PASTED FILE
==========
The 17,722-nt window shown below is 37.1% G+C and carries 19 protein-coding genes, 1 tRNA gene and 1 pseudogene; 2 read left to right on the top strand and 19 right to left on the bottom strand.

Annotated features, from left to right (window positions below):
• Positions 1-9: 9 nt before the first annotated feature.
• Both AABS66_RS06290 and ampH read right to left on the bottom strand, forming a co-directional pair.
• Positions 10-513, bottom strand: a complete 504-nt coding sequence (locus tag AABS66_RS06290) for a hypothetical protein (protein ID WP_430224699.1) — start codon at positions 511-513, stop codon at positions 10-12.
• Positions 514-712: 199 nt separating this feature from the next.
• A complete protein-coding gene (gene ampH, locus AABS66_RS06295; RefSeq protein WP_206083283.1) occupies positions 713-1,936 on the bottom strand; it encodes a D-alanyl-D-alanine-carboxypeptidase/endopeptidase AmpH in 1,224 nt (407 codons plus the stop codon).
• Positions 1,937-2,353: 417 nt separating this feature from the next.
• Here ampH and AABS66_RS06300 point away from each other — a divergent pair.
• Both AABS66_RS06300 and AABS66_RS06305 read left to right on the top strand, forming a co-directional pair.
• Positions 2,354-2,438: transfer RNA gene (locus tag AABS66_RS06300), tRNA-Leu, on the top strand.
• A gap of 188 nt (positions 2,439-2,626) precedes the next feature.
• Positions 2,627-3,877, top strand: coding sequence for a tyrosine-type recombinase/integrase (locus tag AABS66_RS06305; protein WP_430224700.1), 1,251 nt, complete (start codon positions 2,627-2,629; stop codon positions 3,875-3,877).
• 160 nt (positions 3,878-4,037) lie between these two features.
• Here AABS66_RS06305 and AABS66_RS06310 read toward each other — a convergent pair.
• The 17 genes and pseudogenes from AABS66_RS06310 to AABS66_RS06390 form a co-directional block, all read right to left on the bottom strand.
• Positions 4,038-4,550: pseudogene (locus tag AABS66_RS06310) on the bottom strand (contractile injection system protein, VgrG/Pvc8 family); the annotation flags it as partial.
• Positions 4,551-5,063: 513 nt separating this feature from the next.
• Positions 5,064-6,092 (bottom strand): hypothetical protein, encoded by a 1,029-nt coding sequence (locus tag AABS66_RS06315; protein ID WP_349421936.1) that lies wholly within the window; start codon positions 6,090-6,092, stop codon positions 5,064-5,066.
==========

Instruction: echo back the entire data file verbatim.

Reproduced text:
The 17,722-nt window shown below is 37.1% G+C and carries 19 protein-coding genes, 1 tRNA gene and 1 pseudogene; 2 read left to right on the top strand and 19 right to left on the bottom strand.

Annotated features, from left to right (window positions below):
• Positions 1-9: 9 nt before the first annotated feature.
• Both AABS66_RS06290 and ampH read right to left on the bottom strand, forming a co-directional pair.
• Positions 10-513, bottom strand: a complete 504-nt coding sequence (locus tag AABS66_RS06290) for a hypothetical protein (protein ID WP_430224699.1) — start codon at positions 511-513, stop codon at positions 10-12.
• Positions 514-712: 199 nt separating this feature from the next.
• A complete protein-coding gene (gene ampH, locus AABS66_RS06295; RefSeq protein WP_206083283.1) occupies positions 713-1,936 on the bottom strand; it encodes a D-alanyl-D-alanine-carboxypeptidase/endopeptidase AmpH in 1,224 nt (407 codons plus the stop codon).
• Positions 1,937-2,353: 417 nt separating this feature from the next.
• Here ampH and AABS66_RS06300 point away from each other — a divergent pair.
• Both AABS66_RS06300 and AABS66_RS06305 read left to right on the top strand, forming a co-directional pair.
• Positions 2,354-2,438: transfer RNA gene (locus tag AABS66_RS06300), tRNA-Leu, on the top strand.
• A gap of 188 nt (positions 2,439-2,626) precedes the next feature.
• Positions 2,627-3,877, top strand: coding sequence for a tyrosine-type recombinase/integrase (locus tag AABS66_RS06305; protein WP_430224700.1), 1,251 nt, complete (start codon positions 2,627-2,629; stop codon positions 3,875-3,877).
• 160 nt (positions 3,878-4,037) lie between these two features.
• Here AABS66_RS06305 and AABS66_RS06310 read toward each other — a convergent pair.
• The 17 genes and pseudogenes from AABS66_RS06310 to AABS66_RS06390 form a co-directional block, all read right to left on the bottom strand.
• Positions 4,038-4,550: pseudogene (locus tag AABS66_RS06310) on the bottom strand (contractile injection system protein, VgrG/Pvc8 family); the annotation flags it as partial.
• Positions 4,551-5,063: 513 nt separating this feature from the next.
• Positions 5,064-6,092 (bottom strand): hypothetical protein, encoded by a 1,029-nt coding sequence (locus tag AABS66_RS06315; protein ID WP_349421936.1) that lies wholly within the window; start codon positions 6,090-6,092, stop codon positions 5,064-5,066.